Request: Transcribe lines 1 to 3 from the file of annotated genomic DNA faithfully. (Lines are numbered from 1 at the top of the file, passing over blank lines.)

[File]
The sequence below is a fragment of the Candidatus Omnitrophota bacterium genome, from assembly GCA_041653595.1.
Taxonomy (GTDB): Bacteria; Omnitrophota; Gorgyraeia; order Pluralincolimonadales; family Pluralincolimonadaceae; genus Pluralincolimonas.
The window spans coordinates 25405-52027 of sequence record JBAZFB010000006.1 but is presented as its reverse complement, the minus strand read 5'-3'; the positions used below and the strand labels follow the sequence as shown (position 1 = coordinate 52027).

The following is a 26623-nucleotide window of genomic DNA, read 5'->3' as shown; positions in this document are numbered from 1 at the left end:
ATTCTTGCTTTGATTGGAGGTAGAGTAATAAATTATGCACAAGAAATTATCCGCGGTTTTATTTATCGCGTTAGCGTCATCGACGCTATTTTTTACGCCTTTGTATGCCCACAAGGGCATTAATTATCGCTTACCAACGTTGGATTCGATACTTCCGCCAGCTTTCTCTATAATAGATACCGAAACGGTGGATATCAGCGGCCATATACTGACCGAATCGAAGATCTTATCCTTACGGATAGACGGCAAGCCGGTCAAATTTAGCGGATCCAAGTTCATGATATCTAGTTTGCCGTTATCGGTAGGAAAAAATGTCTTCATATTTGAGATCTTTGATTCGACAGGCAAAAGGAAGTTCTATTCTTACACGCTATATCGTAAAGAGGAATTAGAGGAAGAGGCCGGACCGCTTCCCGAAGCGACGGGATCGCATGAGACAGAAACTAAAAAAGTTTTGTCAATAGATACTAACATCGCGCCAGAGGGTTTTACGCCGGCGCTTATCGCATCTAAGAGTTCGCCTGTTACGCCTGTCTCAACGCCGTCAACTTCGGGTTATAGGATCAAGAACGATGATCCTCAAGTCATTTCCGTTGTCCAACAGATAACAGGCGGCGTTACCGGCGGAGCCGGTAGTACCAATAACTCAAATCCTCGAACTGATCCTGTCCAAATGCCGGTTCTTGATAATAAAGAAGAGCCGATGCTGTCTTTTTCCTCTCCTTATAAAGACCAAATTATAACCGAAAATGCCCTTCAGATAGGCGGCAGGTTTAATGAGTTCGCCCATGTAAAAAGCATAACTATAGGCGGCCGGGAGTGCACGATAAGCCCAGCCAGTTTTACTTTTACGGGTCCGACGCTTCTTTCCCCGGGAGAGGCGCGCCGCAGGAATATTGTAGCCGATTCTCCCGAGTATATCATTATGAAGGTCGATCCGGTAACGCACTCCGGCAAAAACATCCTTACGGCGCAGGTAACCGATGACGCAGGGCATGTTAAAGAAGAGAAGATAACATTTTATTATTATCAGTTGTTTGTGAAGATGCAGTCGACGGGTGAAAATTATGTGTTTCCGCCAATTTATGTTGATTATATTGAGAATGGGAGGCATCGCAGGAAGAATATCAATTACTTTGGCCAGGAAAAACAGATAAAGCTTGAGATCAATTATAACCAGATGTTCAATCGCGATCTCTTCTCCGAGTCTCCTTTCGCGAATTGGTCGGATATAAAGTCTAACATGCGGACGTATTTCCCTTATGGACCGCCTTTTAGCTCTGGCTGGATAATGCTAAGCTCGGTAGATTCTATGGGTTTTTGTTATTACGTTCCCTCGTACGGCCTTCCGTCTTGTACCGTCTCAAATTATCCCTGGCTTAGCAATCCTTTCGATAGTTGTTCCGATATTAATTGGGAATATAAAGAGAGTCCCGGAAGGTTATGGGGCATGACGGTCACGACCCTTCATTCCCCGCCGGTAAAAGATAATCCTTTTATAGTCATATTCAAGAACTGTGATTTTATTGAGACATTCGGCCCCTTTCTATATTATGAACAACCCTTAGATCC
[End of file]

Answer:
The sequence below is a fragment of the Candidatus Omnitrophota bacterium genome, from assembly GCA_041653595.1.
Taxonomy (GTDB): Bacteria; Omnitrophota; Gorgyraeia; order Pluralincolimonadales; family Pluralincolimonadaceae; genus Pluralincolimonas.
The window spans coordinates 25405-52027 of sequence record JBAZFB010000006.1 but is presented as its reverse complement, the minus strand read 5'-3'; the positions used below and the strand labels follow the sequence as shown (position 1 = coordinate 52027).